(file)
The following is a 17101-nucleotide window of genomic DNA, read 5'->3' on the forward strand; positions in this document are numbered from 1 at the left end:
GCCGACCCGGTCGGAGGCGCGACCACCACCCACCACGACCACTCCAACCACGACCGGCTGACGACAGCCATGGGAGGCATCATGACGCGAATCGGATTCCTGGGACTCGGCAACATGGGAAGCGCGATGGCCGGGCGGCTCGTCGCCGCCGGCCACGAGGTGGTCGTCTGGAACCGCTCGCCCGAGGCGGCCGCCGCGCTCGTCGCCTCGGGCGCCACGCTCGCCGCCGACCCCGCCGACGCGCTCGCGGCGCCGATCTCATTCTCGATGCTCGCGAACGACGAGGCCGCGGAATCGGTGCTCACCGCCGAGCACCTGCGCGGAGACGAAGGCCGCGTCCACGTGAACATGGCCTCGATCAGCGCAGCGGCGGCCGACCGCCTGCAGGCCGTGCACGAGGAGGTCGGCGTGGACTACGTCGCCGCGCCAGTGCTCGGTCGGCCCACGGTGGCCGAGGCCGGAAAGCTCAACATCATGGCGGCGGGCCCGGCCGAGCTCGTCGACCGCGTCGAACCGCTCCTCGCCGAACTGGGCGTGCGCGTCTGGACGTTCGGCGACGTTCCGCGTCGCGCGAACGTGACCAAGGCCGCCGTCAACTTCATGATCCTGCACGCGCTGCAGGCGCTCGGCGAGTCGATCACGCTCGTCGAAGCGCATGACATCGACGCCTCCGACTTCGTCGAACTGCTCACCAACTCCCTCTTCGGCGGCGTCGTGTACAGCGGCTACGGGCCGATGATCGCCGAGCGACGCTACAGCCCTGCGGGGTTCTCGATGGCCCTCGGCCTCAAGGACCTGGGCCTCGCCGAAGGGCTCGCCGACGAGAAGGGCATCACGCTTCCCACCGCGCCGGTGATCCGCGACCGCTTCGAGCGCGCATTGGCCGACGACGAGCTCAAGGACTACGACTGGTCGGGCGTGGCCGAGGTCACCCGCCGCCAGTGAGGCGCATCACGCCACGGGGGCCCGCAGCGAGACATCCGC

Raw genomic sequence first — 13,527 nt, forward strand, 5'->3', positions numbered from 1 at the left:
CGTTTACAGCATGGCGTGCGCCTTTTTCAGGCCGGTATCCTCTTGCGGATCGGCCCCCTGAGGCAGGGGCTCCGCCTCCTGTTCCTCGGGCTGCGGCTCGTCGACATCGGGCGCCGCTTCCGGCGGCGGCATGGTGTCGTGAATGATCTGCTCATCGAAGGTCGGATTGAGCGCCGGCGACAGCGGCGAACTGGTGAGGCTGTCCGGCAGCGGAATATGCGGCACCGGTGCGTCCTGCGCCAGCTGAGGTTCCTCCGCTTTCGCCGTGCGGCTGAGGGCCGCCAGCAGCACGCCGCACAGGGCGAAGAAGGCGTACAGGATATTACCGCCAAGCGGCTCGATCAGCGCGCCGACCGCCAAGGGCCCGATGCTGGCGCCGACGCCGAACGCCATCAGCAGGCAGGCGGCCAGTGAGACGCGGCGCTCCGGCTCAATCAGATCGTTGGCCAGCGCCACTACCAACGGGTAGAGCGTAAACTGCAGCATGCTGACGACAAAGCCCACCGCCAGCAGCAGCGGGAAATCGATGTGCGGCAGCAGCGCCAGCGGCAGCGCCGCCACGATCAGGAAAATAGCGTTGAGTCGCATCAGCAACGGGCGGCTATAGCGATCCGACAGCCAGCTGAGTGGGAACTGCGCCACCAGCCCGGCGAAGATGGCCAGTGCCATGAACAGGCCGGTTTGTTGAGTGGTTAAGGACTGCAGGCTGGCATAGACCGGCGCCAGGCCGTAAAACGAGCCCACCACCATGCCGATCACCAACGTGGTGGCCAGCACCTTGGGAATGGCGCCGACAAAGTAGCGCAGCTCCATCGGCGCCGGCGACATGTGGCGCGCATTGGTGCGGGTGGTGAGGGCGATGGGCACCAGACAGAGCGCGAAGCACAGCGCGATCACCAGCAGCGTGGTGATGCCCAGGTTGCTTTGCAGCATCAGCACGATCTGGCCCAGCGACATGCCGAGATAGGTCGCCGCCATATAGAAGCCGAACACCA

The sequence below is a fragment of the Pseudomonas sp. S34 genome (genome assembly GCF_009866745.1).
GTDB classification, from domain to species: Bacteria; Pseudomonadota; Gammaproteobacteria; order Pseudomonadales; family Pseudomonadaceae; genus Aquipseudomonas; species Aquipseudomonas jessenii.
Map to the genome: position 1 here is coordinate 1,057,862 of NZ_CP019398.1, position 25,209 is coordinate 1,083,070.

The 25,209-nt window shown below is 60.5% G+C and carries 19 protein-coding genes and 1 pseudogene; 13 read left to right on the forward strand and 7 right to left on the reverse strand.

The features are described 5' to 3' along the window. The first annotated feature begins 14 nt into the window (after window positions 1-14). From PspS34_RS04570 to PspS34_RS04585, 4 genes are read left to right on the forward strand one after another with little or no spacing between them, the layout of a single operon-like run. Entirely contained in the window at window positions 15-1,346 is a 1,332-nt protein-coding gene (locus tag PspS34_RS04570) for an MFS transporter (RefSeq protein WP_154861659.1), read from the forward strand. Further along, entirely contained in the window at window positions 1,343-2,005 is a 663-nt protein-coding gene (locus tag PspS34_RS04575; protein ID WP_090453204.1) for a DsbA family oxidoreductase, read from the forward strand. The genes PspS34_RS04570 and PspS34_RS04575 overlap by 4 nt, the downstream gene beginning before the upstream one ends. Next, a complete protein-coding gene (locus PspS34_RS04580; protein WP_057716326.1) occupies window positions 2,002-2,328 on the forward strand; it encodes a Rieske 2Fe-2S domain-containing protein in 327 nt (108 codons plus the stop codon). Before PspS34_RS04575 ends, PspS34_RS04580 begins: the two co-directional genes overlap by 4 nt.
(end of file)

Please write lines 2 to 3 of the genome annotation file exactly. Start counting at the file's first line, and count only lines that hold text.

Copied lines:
GCCGACCCGGTCGGAGGCGCGACCACCACCCACCACGACCACTCCAACCACGACCGGCTGACGACAGCCATGGGAGGCATCATGACGCGAATCGGATTCCTGGGACTCGGCAACATGGGAAGCGCGATGGCCGGGCGGCTCGTCGCCGCCGGCCACGAGGTGGTCGTCTGGAACCGCTCGCCCGAGGCGGCCGCCGCGCTCGTCGCCTCGGGCGCCACGCTCGCCGCCGACCCCGCCGACGCGCTCGCGGCGCCGATCTCATTCTCGATGCTCGCGAACGACGAGGCCGCGGAATCGGTGCTCACCGCCGAGCACCTGCGCGGAGACGAAGGCCGCGTCCACGTGAACATGGCCTCGATCAGCGCAGCGGCGGCCGACCGCCTGCAGGCCGTGCACGAGGAGGTCGGCGTGGACTACGTCGCCGCGCCAGTGCTCGGTCGGCCCACGGTGGCCGAGGCCGGAAAGCTCAACATCATGGCGGCGGGCCCGGCCGAGCTCGTCGACCGCGTCGAACCGCTCCTCGCCGAACTGGGCGTGCGCGTCTGGACGTTCGGCGACGTTCCGCGTCGCGCGAACGTGACCAAGGCCGCCGTCAACTTCATGATCCTGCACGCGCTGCAGGCGCTCGGCGAGTCGATCACGCTCGTCGAAGCGCATGACATCGACGCCTCCGACTTCGTCGAACTGCTCACCAACTCCCTCTTCGGCGGCGTCGTGTACAGCGGCTACGGGCCGATGATCGCCGAGCGACGCTACAGCCCTGCGGGGTTCTCGATGGCCCTCGGCCTCAAGGACCTGGGCCTCGCCGAAGGGCTCGCCGACGAGAAGGGCATCACGCTTCCCACCGCGCCGGTGATCCGCGACCGCTTCGAGCGCGCATTGGCCGACGACGAGCTCAAGGACTACGACTGGTCGGGCGTGGCCGAGGTCACCCGCCGCCAGTGAGGCGCATCACGCCACGGGGGCCCGCAGCGAGACATCCGC

Raw genomic sequence first — 13,527 nt, forward strand, 5'->3', positions numbered from 1 at the left: